Saudi Arabia May Tap Debt Market in January to Cover Deficit

Beautiful view at Dammam Al Khobar Corniche in Saudi Arabia.

(Bloomberg) –Saudi Arabia may tap international debt markets as early as next month as it seeks funding to help bridge its widening budget deficit.

Most of the debt will be local and about 45% will be raised overseas through sukuk and conventional bonds, Fahad Al-Saif, head of the Finance Ministry’s debt management office, said in an interview on Wednesday. The country will also refinance roughly 44 billion riyals ($11.7 billion) of existing local debt, he said.

“Myself and the team will be ready on the 1st of January, and then we will start to assess the market openings,” Al-Saif said in Riyadh. “As soon as we have the right components, or the right energy of an issuance, we will be going ahead with it.”

  • Total debt requirement next year will be as much as 120 billion riyals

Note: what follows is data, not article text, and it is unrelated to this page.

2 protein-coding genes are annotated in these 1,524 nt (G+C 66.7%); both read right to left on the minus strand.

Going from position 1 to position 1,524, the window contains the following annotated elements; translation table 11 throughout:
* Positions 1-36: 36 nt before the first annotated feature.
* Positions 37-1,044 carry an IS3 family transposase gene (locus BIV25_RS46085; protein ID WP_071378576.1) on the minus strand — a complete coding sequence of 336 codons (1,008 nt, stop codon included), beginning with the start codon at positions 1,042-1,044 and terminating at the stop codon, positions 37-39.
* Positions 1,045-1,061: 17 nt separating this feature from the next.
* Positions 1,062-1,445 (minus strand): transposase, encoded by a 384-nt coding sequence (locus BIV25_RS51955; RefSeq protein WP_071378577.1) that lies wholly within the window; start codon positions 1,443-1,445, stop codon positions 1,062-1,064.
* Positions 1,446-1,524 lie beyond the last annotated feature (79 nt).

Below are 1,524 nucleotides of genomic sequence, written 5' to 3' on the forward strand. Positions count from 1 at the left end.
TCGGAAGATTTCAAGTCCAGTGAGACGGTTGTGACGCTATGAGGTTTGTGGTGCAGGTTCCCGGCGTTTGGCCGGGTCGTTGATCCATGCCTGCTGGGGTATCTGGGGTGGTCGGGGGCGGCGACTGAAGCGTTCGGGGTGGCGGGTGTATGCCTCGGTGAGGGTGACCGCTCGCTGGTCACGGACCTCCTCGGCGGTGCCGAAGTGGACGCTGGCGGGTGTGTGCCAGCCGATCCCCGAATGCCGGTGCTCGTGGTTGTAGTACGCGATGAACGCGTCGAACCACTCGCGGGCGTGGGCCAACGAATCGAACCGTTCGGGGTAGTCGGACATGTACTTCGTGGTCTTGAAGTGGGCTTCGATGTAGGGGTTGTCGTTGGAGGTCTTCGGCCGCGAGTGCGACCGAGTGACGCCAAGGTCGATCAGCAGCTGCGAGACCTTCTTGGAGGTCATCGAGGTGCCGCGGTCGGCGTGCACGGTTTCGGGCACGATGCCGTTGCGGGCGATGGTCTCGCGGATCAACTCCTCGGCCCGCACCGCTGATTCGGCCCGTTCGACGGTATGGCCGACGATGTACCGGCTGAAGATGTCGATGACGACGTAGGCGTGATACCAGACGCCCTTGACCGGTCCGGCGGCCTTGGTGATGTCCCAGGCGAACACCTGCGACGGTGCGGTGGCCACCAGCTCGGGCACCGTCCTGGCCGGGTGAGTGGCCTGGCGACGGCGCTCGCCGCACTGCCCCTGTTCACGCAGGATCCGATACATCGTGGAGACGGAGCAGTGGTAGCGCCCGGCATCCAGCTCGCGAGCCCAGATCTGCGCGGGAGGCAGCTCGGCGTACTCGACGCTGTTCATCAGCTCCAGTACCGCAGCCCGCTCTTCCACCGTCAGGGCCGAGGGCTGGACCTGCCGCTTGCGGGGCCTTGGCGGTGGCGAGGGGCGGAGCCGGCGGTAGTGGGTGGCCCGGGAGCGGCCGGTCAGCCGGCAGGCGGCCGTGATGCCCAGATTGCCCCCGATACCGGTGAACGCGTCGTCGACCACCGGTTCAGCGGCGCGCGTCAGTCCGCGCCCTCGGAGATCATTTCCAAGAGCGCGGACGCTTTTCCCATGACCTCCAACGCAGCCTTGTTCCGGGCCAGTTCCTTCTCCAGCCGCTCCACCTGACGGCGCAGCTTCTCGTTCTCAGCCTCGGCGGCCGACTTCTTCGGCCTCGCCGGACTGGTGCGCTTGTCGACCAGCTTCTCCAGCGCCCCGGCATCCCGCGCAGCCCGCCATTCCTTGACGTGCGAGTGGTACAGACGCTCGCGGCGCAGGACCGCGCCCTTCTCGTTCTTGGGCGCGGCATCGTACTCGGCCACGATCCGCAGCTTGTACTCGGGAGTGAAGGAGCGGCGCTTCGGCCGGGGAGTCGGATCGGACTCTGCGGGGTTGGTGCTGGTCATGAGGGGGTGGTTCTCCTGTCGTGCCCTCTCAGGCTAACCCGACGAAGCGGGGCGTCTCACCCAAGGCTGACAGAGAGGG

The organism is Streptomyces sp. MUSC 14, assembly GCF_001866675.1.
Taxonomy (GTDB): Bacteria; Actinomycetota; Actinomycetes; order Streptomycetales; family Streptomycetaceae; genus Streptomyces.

• New debt will be up to 76 billion riyals
  • Of the new debt, 30 to 35 billion riyals will be international
  • Plans to maintain issuance ratio of 55% local and 45% international
  • Saudi Arabia expects its budget deficit next year will widen to 187 billion riyals, with plans to finance that by borrowing and drawing down the kingdom’s reserves.

Read: Top 10 Takeaways of Saudi Budget 2020

The budget, announced this week, marks a shift away from the fiscal stimulus that helped power non-oil economic growth this year to the fastest since 2015. The world’s largest oil exporter is embarking on three years of spending cuts as it looks to private businesses to take the lead.

In the mid-term, the kingdom is considering selling bonds or sukuk in currencies other than the dollar and the euro, which it’s already issued in, Al-Saif said.

“It is not part yet of my annual borrowing plan,” he said. “But it is part of the medium term debt strategy, which is keeping an assessment and keeping an eye on other markets that may develop.”

The debt office is also looking at alternative options including export credit agency financing, Al-Saif said.

Read: Saudi Arabia Ends Gender Segregation in Restaurant Entrances

“We are now engaged in ECA financing that actually makes sense to be plugged into the portfolio,” he said. “Also infrastructure finance, project finance — it depends. There are certain governmental projects that we could finance away from the debt capital markets.”

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